Affordability concerns stall Friedrich Lofts complex housing development

“Friedrich Lofts” would have 358 units, but only 14 set aside for people earning 60% AMI

Future of near East Side housing development up in the air
Future of near East Side housing development up in the air

SAN ANTONIO – A project to redevelop part of an East Side “eyesore” is on hold over concerns about affordability.

The council members on the San Antonio Housing Authority Public Facility Corporation (PFC) Board delayed a vote on financing during a Tuesday meeting that would have allowed the Friedrich Lofts project to move forward. The project would create 358 units of studio, single-bedroom, and two-bedroom apartments in a non-historic portion of the Friedrich Complex on East Commerce and Olive Street.

Had the issue not been delayed, District 9 Councilman John Courage told KSAT he would have voted against the project, which he thinks does not contain enough truly affordable housing units.

Of the 358 units, 179 would be reserved and priced for people earning less than the Area Median Income (AMI) defined by the U.S. Department of Housing and Urban Development. However, most reserved units would be for people earning 80% AMI -- $41,550 for one person or $59,300 for a family of four.

Only 14 units would be priced for people earning 60% AMI, costing between $767 and $987 in monthly rent, depending on the size of the apartment.

Of the 358 units in the proposed Friedrich Lofts housing development, 14 would be priced for people earning 60% AMI and 165 would be priced for people earning 80% AMI. The other half of the units would be priced at market rate. (San Antonio Housing Trust Public Facility Corporation)

“But I think that even at 80% and 60% -- 80% of the people who live in the area won’t be able to afford to live there,” Courage said during Tuesday’s meeting.

Speaking to KSAT on Thursday, he said, “When I looked at this project a while back, you know, it looked like it was heading in a good direction. But the more that I thought about what the community was getting in return, the more I felt there wasn’t more pressure we could put on the developers to give us a better product for that community.”

However, District 2′s outgoing Councilwoman Jada Andrews-Sullivan says she believes the project is affordable, given all the other development happening in the district.

“Echo East is coming right up the road from that. If you think about the 707 that’s coming just a couple of more miles up the road from that, we’re speaking about affordability across the board,” Andrews-Sullivan said.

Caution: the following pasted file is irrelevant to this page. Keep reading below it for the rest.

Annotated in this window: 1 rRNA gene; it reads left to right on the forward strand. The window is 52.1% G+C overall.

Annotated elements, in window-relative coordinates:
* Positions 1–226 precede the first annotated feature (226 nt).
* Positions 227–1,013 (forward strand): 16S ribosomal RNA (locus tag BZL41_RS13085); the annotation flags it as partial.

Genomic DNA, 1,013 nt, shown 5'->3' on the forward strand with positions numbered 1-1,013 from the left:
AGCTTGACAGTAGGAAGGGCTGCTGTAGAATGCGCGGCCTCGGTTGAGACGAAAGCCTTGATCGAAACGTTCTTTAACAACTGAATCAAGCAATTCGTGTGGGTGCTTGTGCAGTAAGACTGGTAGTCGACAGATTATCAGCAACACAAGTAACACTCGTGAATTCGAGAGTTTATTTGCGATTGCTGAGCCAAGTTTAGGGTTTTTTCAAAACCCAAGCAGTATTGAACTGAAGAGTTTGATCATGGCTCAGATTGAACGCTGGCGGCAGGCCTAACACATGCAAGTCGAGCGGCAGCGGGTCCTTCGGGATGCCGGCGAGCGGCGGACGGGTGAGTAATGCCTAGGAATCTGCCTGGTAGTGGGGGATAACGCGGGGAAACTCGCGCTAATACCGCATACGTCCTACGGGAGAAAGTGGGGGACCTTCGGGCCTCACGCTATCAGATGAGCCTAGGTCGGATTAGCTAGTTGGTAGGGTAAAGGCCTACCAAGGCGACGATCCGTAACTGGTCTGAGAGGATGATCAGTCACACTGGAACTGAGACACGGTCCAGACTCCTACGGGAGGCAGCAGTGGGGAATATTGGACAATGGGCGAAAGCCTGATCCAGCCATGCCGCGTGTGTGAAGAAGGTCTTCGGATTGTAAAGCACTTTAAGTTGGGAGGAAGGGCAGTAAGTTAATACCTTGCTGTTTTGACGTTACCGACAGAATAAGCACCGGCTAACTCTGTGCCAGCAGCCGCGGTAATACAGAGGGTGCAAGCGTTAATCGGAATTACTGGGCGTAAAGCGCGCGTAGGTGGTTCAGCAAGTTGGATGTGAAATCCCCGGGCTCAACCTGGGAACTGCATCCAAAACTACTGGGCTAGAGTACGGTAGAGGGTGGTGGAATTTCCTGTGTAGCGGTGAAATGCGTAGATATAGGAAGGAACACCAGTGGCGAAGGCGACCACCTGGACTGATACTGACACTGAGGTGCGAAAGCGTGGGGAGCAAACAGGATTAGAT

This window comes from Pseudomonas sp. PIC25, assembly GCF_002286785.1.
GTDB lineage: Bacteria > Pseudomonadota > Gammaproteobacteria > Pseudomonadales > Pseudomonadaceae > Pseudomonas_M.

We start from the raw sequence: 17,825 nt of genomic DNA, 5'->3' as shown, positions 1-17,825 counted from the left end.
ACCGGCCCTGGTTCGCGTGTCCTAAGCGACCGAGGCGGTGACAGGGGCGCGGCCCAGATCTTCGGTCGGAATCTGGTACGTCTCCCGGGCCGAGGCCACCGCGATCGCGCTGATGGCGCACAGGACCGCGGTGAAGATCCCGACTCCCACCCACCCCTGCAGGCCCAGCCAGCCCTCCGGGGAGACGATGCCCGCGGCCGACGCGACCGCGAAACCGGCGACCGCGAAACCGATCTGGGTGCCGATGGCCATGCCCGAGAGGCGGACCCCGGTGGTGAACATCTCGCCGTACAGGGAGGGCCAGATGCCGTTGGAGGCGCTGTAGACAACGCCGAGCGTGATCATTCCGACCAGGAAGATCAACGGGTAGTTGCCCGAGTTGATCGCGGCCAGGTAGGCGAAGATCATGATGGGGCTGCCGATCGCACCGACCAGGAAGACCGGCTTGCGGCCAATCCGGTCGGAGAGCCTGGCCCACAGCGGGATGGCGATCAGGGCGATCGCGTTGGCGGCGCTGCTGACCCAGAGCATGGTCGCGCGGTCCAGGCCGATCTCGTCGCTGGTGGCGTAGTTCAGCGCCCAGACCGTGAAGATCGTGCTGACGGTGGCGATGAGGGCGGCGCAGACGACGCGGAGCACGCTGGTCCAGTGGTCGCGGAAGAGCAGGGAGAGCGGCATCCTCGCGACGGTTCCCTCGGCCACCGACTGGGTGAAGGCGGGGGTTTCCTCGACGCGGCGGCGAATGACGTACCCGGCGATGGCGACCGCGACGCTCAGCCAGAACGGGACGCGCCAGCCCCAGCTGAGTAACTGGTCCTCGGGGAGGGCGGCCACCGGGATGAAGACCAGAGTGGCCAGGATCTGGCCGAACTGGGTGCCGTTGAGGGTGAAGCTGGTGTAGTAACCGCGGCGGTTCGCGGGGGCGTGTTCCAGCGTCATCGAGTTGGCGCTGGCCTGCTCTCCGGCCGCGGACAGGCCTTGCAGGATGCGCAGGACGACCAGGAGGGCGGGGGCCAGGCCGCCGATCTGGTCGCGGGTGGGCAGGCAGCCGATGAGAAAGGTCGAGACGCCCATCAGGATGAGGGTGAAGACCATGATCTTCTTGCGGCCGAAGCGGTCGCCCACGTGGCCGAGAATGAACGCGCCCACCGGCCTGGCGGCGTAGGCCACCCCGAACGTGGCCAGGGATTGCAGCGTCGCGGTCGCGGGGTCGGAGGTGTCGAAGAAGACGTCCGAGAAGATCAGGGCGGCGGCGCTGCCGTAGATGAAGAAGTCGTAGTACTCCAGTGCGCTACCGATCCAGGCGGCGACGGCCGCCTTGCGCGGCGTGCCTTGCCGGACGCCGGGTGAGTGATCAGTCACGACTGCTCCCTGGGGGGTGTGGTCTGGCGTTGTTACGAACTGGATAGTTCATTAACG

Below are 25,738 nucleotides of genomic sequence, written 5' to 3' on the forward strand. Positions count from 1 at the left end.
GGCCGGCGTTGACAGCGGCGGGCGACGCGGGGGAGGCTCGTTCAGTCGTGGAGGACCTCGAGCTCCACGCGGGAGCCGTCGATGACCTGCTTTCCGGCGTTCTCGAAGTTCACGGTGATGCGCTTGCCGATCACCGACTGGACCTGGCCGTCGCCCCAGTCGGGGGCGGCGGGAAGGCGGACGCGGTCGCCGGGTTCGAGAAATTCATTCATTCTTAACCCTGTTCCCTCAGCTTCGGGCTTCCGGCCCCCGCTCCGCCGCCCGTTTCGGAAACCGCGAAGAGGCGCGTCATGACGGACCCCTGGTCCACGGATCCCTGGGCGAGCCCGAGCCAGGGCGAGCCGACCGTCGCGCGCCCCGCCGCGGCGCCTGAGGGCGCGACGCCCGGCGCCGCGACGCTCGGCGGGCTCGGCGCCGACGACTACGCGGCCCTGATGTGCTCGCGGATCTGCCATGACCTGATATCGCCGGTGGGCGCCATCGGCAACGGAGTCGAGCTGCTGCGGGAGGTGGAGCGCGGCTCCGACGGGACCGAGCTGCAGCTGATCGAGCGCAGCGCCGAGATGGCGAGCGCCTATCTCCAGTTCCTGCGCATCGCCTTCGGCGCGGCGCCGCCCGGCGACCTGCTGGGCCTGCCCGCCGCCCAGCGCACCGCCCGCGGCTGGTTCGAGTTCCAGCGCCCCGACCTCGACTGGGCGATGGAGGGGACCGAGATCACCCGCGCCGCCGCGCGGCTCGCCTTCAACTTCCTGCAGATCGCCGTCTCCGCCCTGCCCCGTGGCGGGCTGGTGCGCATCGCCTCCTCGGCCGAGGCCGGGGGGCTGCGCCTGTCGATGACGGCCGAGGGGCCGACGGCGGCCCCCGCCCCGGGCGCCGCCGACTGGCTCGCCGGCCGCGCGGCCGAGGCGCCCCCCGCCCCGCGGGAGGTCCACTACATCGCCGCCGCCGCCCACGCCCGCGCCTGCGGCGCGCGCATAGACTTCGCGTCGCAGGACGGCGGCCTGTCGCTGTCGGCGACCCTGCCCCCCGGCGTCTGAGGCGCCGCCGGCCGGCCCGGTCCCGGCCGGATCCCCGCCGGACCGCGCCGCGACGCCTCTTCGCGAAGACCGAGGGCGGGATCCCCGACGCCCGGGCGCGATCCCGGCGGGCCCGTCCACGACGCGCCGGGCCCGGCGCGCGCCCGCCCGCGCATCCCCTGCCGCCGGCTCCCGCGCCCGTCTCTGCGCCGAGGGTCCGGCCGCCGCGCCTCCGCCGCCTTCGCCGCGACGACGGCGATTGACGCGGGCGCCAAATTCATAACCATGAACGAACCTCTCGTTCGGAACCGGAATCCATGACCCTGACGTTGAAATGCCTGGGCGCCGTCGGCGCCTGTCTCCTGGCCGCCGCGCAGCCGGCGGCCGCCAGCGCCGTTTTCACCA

While Andrews-Sullivan does not sit on the PFC board, District 5 Councilwoman Shirley Gonzales does and was the only member to vote against delaying the financing vote.

Gonzales remarked during Tuesday’s meeting that her West Side district has a housing availability problem for people who do well for themselves. Without options for new housing, they have to leave the neighborhood, she said. She also got visibly upset with Courage later on in the meeting when he supported a mixed-income project in his district.

“I can’t come up with anything else. That’s it, just flat out racism, that you can have some things and we can’t. And I’ll leave it at that,” Gonzales said.

Courage called the remark “across the line” and told KSAT on Thursday that his differing support was not hypocritical. The North Side councilman said there were differences between the projects, listing examples of financing, potential sales, the number of affordable units in each and the number of people already in the area who would be able to live at the new development.

The issue isn’t likely to come up until August at the earliest since three of the five council members will be leaving the PFC board. Between council turnover, a reorganization of all the Housing Trust boards, and the upcoming city council July break, it will take some time to get a new board evenly seated.

Friedrich Lofts (Friedrich Lofts)

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